100 days under canvas, part 6 – sketches

Suddenly, our journey is coming to an end. In two days we will be crossing the Nullarbor Plain on the long trip back to the east coast. Although Nullarbor means ‘no trees’ in Latin that’s not really a true description of the 1200km stretch from Norseman in Western Australia to Ceduna in South Australia. There are parts with low scrub and some with good sized trees, but whatever the scenery it will be a long drive with only a few distractions to recommend it. 

But for now we are in Esperance on the south coast after a couple of days in Lucky Bay in the Cape Le Grand National Park. The sand in Lucky Bay has the reputation of being the whitest in Australia, which, coupled with intense turquoise water makes for extraordinary beauty. 

The last set of sketches I posted was a month ago, so a lot of ground has been covered since. We have seen an enormous array of wild flowers, from tiny orchids to massive banksias, flowers of every colour, shape and size. There are not a lot of drawings of flowers though, because in general it is not good to pick them, and even if I did, by the time I had the opportunity to sit down and draw them, they would be too wilted. So I took a lot of photos and will do drawings later on. I much prefer to draw from actual objects as photos can distort and misrepresent shape and form.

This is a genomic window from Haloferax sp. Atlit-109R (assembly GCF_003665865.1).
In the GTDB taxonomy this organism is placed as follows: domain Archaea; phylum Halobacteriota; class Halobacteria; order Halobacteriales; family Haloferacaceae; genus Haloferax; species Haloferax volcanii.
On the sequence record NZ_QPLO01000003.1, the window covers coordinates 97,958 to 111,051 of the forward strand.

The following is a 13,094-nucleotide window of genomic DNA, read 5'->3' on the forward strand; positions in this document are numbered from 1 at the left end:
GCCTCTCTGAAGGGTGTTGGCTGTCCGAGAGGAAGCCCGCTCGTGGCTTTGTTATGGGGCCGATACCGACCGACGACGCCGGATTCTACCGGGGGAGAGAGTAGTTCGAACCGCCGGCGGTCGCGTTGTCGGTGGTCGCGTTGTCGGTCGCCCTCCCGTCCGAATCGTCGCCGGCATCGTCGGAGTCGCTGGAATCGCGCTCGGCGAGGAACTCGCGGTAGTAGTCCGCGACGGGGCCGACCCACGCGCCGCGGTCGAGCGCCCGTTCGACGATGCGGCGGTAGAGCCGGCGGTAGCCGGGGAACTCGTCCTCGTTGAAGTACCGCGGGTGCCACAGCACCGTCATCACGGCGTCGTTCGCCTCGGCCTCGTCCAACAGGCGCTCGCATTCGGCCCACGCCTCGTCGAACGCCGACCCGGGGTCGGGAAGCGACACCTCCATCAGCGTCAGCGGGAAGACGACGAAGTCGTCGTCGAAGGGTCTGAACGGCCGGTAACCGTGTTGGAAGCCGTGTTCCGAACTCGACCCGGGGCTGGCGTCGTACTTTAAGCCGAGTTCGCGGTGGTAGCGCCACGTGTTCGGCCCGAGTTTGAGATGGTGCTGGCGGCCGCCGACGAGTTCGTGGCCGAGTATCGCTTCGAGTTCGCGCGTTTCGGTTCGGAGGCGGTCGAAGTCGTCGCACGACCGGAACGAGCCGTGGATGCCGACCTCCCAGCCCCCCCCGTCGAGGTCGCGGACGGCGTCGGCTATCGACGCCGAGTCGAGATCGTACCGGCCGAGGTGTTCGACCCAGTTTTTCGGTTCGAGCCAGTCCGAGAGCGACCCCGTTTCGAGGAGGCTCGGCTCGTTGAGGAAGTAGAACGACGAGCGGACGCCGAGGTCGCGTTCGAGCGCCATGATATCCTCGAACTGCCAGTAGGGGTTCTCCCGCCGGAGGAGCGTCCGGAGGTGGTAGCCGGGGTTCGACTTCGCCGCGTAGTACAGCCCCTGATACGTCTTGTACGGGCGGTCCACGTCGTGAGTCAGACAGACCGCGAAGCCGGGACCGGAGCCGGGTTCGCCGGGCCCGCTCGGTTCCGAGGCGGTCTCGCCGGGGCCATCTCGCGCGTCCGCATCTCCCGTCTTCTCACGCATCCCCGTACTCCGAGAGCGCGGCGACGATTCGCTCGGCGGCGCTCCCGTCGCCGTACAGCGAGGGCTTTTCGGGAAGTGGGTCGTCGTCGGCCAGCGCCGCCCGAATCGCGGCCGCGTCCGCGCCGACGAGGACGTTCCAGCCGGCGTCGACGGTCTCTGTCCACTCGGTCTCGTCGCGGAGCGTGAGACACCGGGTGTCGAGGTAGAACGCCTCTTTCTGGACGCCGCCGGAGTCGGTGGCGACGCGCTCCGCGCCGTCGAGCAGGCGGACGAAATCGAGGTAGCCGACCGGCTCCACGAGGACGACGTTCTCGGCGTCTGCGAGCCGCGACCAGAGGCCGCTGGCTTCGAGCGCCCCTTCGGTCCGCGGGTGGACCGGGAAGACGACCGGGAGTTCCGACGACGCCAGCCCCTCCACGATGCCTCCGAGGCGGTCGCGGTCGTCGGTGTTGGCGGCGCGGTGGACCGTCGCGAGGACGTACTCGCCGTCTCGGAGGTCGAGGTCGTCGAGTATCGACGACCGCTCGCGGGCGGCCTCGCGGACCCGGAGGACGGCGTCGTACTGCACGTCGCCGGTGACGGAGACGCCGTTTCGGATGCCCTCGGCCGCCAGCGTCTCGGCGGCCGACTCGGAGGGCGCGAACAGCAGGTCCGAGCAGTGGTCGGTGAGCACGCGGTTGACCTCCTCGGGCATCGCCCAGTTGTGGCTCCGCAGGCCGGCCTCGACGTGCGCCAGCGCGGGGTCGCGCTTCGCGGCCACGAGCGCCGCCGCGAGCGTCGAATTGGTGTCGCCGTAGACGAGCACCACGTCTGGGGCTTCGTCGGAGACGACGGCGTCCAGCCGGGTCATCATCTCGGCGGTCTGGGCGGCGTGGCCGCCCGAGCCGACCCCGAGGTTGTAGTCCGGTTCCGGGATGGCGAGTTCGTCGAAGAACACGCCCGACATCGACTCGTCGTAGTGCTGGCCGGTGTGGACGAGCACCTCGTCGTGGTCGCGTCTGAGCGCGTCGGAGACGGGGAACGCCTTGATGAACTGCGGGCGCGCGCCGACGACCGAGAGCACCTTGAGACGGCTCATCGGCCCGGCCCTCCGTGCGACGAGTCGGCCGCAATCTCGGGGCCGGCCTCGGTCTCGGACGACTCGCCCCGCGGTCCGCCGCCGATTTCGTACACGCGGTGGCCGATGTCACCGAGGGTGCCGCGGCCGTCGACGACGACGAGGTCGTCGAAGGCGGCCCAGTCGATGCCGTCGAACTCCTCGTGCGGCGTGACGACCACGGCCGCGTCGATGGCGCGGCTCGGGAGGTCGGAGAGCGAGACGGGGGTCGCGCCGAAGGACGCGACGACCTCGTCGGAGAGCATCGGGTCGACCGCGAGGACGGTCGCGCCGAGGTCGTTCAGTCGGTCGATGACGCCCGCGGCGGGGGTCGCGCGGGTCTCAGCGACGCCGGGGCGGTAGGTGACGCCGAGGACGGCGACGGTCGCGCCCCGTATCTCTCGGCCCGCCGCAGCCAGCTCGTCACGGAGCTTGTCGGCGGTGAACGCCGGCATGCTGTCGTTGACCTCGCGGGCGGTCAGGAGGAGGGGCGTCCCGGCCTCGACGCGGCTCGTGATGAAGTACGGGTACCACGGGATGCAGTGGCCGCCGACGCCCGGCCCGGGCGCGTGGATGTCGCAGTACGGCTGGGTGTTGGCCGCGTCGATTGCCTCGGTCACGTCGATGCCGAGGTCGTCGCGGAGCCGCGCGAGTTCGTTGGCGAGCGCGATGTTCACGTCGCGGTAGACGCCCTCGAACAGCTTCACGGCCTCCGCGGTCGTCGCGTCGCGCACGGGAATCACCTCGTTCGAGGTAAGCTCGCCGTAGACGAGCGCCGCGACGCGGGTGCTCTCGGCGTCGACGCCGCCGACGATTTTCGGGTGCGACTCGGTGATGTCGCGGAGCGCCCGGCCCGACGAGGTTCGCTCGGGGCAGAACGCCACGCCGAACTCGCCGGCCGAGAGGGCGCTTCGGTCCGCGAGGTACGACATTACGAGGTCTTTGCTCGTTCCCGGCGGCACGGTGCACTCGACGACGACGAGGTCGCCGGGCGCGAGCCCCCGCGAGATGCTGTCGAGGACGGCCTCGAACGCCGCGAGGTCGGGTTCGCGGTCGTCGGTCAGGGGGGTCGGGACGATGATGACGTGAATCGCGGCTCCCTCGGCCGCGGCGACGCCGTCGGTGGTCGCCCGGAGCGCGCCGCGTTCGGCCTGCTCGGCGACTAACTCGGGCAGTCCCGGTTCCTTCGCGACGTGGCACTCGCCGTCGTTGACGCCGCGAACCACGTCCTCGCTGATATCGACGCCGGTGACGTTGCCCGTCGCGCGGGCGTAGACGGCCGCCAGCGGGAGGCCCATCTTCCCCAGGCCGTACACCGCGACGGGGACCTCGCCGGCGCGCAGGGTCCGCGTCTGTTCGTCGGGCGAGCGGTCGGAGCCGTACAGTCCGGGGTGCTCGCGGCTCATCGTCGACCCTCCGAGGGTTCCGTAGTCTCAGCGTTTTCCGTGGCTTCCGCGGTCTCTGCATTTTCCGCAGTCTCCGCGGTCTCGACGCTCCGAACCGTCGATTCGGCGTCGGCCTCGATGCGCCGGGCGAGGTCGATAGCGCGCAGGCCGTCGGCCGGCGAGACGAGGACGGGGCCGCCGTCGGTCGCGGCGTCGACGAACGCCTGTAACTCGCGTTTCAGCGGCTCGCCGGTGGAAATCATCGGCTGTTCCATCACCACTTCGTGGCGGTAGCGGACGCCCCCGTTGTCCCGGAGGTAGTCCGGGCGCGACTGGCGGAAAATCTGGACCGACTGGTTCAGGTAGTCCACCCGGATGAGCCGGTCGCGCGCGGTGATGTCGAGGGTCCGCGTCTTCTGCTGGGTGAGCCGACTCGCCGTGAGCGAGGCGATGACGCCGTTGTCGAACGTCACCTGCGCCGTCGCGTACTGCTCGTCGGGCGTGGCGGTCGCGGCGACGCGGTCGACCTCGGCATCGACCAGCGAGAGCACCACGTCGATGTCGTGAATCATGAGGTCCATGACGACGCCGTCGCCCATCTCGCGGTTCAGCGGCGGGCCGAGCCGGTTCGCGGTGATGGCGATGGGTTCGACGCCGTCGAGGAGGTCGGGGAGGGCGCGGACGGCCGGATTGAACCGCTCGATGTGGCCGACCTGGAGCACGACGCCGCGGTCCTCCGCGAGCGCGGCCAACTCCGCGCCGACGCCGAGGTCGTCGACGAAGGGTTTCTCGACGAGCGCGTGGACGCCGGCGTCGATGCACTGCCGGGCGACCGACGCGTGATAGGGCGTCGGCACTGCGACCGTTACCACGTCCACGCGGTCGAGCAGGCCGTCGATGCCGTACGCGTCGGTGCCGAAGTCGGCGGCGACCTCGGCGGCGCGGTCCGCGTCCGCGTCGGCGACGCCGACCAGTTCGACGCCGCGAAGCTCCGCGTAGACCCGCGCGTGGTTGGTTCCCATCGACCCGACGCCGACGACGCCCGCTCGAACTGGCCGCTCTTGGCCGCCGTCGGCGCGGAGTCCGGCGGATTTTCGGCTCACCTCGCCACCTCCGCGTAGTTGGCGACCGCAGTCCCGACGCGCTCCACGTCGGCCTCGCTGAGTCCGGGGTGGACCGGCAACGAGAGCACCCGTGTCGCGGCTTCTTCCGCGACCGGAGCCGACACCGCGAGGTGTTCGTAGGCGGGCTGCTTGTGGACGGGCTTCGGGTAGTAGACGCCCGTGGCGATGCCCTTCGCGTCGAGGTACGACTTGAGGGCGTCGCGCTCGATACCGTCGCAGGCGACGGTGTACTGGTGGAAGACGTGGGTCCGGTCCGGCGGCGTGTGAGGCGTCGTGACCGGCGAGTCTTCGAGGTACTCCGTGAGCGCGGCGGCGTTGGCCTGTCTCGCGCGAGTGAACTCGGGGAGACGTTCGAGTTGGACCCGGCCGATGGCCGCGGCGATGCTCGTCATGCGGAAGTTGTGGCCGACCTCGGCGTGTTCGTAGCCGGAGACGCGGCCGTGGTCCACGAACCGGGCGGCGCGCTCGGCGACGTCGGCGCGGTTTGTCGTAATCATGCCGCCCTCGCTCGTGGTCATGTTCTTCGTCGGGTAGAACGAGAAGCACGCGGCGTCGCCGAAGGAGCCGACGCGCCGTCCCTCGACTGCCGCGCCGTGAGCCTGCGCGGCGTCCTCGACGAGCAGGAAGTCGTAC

Do read the notes on the drawings if you are interested in the locations and proper names of flowers and shells etc. There maybe some I have got wrong and others I couldn’t identify so any information will be gladly received! Once again, this is all done on my phone, so let me know if any oddities have crept in. Some of these drawings have already been shown on Instagram, so do follow me there if you would like to see more, Anna.warren1 is where you will find me. 



100 days under canvas part 5 – flowers 

Western Australia is a unique state in many ways, but one aspect I delight in is the abundance of wild flowers. There is nowhere else in Australia where you can randomly stop at the side of the road – almost any road – and find an array of flowers diverse in colour, shape and form. I have taken photos of hundreds so choosing just a few to show here is tricky. You can Google ‘Western Australian wild flowers’ and come up with a massive array, so I will just show a few that I found particularly interesting or appealing. 

Next post will be back to sketches!